Electronics/Noise in electronic circuits

Electrical Noise
any unwanted form of energy tending to interfere with the proper and easy reception and reproduction of wanted signals.


Based on OriginEdit

  1. External noise
    1. Atmospheric
    2. Extraterrestrial
      1. solar
      2. Cosmic
    3. Industrial
  2. Internal noise
    1. Thermal Agitation Noise
    2. Shot Noise
    3. Transit Time Noise
    4. Flicker Noise
    5. Miscellaneous Sources

Thermal noiseEdit

Thermal Agitation Noise
Also known as Johnson noise or White noise.

where k = Boltzmann's constant = 1.38x10-23J/K

T = absolute temperature, K = 273 + °C
δ f = bandwidth of interest
Pn = maximum noise power output of a resistor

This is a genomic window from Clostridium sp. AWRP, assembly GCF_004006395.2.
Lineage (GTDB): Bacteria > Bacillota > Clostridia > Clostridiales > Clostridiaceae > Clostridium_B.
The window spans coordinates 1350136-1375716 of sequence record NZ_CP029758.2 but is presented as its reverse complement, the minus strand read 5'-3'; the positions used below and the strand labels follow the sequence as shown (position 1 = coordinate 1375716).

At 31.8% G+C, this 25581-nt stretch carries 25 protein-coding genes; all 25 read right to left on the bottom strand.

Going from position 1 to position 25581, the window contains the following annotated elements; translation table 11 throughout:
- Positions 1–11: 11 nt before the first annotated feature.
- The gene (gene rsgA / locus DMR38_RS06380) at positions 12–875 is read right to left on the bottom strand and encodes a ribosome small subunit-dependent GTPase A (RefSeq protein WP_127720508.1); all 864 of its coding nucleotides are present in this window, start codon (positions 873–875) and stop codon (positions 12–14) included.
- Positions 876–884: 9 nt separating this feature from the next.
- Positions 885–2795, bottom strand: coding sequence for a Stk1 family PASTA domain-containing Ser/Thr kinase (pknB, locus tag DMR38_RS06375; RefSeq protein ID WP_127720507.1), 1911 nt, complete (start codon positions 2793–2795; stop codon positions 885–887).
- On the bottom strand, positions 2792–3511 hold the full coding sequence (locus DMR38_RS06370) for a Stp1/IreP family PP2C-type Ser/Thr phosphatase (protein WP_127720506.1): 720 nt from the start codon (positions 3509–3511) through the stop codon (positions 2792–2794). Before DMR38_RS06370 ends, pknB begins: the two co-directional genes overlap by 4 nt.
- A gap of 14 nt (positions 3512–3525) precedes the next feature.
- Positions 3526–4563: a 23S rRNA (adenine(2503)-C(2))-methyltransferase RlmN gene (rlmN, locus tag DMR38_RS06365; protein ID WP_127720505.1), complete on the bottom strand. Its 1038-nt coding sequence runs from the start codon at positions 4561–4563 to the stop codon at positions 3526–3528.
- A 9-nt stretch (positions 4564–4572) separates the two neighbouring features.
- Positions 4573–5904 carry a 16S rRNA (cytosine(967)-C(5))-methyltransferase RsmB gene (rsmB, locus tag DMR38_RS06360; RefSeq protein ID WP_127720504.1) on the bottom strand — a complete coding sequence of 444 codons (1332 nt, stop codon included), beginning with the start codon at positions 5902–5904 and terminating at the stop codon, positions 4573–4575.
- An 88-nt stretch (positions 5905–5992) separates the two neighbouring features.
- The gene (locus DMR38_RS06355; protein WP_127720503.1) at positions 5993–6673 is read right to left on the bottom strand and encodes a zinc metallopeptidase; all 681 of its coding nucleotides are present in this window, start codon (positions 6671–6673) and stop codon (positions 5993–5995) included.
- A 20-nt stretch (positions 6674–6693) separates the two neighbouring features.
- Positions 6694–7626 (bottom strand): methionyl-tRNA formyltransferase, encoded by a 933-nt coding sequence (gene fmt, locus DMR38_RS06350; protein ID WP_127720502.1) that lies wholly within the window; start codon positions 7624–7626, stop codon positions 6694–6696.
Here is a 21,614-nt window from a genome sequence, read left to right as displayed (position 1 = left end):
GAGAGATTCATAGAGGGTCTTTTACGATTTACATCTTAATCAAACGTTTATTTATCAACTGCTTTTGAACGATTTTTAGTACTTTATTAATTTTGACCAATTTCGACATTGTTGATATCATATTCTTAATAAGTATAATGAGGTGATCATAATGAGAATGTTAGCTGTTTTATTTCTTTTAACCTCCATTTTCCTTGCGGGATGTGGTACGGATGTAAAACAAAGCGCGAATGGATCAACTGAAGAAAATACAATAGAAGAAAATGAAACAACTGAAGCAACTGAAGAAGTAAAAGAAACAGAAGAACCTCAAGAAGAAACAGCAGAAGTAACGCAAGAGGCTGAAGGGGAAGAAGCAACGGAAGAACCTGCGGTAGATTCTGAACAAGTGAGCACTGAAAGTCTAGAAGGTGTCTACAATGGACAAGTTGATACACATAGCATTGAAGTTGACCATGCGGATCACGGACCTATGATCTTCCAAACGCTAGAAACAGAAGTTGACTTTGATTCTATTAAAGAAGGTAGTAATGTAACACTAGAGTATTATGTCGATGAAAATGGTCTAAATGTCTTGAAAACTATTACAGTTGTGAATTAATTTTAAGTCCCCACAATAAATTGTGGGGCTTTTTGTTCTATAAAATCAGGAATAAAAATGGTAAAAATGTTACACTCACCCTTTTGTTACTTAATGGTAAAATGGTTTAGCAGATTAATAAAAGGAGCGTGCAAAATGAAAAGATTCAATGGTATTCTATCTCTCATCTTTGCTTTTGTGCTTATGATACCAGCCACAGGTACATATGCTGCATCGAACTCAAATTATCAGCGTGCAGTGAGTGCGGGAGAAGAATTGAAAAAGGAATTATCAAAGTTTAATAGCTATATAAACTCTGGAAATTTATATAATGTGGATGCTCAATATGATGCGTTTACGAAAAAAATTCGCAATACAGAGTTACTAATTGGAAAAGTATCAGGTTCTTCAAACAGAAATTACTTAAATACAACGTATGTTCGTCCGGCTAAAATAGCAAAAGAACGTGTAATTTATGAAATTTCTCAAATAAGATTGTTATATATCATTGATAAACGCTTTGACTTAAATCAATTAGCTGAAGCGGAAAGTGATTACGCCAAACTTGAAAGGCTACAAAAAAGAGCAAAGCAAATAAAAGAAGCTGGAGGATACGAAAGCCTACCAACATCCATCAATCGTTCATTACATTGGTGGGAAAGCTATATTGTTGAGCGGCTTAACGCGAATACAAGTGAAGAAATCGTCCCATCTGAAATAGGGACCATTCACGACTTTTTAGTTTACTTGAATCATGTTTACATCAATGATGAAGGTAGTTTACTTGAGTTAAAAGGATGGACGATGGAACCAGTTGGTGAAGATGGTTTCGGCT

Shot NoiseEdit


where in = r.m.s. shot-noise current

e = charge of an electron = 1.6x10-19C
ip = direct diode current
δ f = bandwidth of system

Noise CalculationsEdit

Addition due to several sourcesEdit

noise voltages:

 ,  ...and so on, then

where Rtot = R1+R2+...

Addition due to Cascaded Amplifier stagesEdit

Req = R1+R'2

Analog Noise ModelsEdit



Noise in digital circuits:Edit

Methods of reducing noiseEdit

Differential signalingEdit

Differential signaling is a method of transmitting information electrically by means of two complementary signals sent on two separate wires. The technique can be used for both analogue signaling, as in some audio systems, and digital signaling, as in RS-422, RS-485, PCI Express and USB.

Good groundingEdit

An ideal signal ground maintains zero voltage regardless of how much electrical current flows into ground or out of ground.

When low-level signals travel near high currents, their return currents shouldn't be allowed to flow in the same conductor. Otherwise, noise such as AC ripple on the high current will modulate the low-level signal.


Kennedy, George 'Electronic Communication Systems' , 3rd Ed. ISBN 0-07-034054-4